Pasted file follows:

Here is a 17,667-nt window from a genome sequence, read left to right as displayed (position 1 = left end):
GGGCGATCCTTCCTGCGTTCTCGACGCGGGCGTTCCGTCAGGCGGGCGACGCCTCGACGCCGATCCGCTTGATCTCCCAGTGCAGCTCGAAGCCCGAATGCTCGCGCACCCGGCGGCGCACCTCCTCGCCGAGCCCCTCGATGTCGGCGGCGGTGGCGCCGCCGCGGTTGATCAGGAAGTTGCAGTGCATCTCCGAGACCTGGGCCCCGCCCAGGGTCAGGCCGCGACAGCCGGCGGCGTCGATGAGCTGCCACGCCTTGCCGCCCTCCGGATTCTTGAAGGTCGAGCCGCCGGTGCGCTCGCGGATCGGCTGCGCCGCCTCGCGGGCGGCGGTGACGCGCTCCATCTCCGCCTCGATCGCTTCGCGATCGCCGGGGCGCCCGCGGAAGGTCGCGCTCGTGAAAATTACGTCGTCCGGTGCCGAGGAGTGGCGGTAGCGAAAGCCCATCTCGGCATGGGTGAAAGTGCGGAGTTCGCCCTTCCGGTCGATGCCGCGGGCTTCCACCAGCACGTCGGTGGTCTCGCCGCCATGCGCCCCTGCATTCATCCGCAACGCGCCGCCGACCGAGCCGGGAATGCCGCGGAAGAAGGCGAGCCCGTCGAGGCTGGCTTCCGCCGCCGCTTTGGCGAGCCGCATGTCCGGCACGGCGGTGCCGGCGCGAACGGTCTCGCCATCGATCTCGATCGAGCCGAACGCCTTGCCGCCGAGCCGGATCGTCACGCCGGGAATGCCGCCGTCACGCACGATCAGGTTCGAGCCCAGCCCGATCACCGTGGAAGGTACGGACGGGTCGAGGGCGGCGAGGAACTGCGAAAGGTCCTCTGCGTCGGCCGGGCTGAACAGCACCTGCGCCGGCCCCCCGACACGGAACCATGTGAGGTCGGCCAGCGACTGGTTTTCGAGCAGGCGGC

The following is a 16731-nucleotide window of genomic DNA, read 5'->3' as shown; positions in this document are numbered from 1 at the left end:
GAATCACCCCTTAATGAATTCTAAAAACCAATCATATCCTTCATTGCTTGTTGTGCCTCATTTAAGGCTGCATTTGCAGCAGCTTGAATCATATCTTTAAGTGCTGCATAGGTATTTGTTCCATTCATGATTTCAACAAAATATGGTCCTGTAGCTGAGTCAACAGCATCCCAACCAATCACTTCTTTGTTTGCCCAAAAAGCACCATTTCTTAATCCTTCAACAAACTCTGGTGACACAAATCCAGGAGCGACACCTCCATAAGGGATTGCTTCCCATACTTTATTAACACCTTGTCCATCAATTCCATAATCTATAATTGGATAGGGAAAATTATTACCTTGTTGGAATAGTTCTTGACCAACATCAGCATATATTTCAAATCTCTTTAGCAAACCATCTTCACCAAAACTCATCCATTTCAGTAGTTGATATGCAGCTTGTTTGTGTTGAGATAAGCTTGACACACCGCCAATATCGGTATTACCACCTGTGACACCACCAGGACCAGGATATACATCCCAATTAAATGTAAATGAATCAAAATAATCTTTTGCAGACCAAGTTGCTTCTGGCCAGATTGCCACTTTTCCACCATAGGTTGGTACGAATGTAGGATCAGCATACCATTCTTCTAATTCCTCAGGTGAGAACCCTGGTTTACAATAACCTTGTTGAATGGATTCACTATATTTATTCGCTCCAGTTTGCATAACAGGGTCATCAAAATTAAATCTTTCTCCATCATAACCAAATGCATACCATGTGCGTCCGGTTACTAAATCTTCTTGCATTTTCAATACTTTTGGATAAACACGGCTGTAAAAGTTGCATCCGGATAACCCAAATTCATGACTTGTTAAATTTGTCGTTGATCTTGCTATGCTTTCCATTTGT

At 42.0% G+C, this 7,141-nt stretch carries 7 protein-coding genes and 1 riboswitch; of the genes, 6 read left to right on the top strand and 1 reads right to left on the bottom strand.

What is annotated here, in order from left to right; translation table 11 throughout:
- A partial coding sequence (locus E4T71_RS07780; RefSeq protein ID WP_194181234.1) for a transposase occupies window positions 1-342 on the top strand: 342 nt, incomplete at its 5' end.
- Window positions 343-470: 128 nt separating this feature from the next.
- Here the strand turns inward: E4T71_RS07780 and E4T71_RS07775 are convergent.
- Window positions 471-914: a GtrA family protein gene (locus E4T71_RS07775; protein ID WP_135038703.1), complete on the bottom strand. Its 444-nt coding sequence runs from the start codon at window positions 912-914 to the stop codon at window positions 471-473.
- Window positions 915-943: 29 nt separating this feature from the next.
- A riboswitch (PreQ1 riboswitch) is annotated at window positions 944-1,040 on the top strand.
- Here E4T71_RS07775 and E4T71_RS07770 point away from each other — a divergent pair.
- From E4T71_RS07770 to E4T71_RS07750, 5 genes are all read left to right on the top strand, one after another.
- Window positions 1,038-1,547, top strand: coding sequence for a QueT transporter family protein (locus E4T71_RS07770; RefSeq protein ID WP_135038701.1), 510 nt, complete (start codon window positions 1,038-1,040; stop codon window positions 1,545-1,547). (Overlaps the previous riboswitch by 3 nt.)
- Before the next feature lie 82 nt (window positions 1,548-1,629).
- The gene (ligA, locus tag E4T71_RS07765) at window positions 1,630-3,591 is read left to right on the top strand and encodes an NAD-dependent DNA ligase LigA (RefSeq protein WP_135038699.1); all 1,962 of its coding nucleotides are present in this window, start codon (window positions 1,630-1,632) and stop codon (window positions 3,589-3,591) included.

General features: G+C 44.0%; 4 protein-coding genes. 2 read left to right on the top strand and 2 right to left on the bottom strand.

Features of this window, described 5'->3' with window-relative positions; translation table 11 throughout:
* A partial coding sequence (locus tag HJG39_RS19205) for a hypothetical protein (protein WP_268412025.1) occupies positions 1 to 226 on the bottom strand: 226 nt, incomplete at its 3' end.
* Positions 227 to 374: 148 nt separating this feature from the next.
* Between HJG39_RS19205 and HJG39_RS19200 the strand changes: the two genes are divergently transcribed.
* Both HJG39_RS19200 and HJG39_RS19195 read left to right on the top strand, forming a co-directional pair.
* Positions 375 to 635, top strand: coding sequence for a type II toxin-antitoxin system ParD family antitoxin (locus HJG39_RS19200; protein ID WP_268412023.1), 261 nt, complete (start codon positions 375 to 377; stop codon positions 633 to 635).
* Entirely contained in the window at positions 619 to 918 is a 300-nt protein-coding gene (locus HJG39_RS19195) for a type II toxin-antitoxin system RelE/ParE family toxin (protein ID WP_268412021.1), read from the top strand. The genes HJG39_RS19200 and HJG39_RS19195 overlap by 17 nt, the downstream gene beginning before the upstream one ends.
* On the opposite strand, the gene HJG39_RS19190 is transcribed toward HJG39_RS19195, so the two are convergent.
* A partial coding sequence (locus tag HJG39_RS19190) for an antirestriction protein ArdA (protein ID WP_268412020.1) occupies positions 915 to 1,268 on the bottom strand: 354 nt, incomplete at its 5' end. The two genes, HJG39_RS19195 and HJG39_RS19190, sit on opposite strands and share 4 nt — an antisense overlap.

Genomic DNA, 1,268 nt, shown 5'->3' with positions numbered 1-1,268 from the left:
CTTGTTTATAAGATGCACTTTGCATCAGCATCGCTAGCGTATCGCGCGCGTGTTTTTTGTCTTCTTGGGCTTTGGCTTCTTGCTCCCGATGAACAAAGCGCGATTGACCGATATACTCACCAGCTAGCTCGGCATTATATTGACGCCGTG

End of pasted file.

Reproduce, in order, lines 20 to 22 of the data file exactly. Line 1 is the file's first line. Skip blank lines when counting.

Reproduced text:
* A partial coding sequence (locus tag HJG39_RS19205) for a hypothetical protein (protein WP_268412025.1) occupies positions 1 to 226 on the bottom strand: 226 nt, incomplete at its 3' end.
* Positions 227 to 374: 148 nt separating this feature from the next.
* Between HJG39_RS19205 and HJG39_RS19200 the strand changes: the two genes are divergently transcribed.